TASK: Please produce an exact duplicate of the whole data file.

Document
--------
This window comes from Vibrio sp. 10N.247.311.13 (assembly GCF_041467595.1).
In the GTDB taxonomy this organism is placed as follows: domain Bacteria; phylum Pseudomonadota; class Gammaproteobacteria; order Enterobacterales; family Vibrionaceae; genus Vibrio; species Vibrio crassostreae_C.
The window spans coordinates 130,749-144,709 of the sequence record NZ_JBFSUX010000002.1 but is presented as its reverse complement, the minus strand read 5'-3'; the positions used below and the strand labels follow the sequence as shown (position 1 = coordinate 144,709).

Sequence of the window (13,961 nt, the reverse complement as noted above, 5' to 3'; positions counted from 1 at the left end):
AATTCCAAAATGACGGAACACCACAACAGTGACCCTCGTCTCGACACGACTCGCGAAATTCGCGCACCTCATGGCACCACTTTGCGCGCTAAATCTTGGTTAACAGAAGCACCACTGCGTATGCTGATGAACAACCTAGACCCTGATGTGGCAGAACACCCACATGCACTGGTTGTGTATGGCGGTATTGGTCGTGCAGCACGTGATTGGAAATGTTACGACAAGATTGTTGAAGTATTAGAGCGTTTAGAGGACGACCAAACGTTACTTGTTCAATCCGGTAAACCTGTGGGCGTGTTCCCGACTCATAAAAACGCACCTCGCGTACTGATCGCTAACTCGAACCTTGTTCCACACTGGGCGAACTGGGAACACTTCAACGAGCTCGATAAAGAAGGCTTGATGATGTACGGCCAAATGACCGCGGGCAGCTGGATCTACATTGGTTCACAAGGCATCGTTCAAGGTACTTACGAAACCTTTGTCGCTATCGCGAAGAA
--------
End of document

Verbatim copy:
This window comes from Vibrio sp. 10N.247.311.13 (assembly GCF_041467595.1).
In the GTDB taxonomy this organism is placed as follows: domain Bacteria; phylum Pseudomonadota; class Gammaproteobacteria; order Enterobacterales; family Vibrionaceae; genus Vibrio; species Vibrio crassostreae_C.
The window spans coordinates 130,749-144,709 of the sequence record NZ_JBFSUX010000002.1 but is presented as its reverse complement, the minus strand read 5'-3'; the positions used below and the strand labels follow the sequence as shown (position 1 = coordinate 144,709).

Sequence of the window (13,961 nt, the reverse complement as noted above, 5' to 3'; positions counted from 1 at the left end):
AATTCCAAAATGACGGAACACCACAACAGTGACCCTCGTCTCGACACGACTCGCGAAATTCGCGCACCTCATGGCACCACTTTGCGCGCTAAATCTTGGTTAACAGAAGCACCACTGCGTATGCTGATGAACAACCTAGACCCTGATGTGGCAGAACACCCACATGCACTGGTTGTGTATGGCGGTATTGGTCGTGCAGCACGTGATTGGAAATGTTACGACAAGATTGTTGAAGTATTAGAGCGTTTAGAGGACGACCAAACGTTACTTGTTCAATCCGGTAAACCTGTGGGCGTGTTCCCGACTCATAAAAACGCACCTCGCGTACTGATCGCTAACTCGAACCTTGTTCCACACTGGGCGAACTGGGAACACTTCAACGAGCTCGATAAAGAAGGCTTGATGATGTACGGCCAAATGACCGCGGGCAGCTGGATCTACATTGGTTCACAAGGCATCGTTCAAGGTACTTACGAAACCTTTGTCGCTATCGCGAAGAA